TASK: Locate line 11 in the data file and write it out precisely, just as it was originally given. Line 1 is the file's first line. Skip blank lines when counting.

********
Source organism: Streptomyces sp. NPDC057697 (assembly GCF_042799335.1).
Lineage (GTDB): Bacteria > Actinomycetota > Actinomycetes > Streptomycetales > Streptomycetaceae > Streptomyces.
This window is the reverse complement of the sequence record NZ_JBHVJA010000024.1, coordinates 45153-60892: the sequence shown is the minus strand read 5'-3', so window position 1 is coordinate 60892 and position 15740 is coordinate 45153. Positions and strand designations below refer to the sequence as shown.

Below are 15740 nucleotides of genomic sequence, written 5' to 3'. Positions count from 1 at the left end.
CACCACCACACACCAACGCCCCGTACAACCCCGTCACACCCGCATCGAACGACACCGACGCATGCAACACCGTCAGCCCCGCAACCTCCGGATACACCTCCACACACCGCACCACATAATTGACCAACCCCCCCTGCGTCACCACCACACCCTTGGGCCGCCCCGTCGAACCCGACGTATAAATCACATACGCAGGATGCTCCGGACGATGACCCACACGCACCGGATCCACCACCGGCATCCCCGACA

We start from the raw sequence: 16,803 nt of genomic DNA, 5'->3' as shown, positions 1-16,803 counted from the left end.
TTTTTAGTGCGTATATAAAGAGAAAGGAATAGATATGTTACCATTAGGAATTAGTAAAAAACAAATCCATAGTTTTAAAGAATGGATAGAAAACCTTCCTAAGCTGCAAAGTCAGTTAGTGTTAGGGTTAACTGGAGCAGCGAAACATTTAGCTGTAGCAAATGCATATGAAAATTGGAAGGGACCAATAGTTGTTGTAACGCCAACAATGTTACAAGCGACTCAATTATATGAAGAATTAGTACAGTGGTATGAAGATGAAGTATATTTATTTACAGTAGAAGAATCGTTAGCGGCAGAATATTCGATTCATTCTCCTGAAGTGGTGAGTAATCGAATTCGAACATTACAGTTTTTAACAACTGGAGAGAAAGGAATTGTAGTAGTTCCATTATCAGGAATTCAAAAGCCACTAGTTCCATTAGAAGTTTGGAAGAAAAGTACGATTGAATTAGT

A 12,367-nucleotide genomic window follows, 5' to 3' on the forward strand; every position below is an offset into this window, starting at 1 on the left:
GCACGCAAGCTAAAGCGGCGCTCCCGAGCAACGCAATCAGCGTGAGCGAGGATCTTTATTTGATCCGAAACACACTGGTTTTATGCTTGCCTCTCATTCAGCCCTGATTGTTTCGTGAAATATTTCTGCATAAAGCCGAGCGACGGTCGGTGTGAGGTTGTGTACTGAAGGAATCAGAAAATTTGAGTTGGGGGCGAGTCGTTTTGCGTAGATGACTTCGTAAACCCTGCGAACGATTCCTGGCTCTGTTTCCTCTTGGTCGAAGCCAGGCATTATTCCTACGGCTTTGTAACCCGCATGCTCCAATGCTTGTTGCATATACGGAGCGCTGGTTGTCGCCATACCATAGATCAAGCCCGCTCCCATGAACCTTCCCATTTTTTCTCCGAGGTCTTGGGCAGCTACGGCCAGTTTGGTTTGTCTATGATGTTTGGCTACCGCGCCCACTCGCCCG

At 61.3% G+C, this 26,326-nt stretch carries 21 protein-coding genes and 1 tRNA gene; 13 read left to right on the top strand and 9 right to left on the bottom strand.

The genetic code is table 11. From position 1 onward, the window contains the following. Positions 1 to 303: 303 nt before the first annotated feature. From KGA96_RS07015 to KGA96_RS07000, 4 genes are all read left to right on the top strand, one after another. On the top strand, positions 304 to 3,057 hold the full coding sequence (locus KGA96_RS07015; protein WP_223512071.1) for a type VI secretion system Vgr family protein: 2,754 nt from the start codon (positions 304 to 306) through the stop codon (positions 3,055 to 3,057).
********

The genetic code is table 11. From position 1 onward, the window contains the following. Positions 1 to 303: 303 nt before the first annotated feature. From KGA96_RS07015 to KGA96_RS07000, 4 genes are all read left to right on the top strand, one after another. On the top strand, positions 304 to 3,057 hold the full coding sequence (locus KGA96_RS07015; protein WP_223512071.1) for a type VI secretion system Vgr family protein: 2,754 nt from the start codon (positions 304 to 306) through the stop codon (positions 3,055 to 3,057).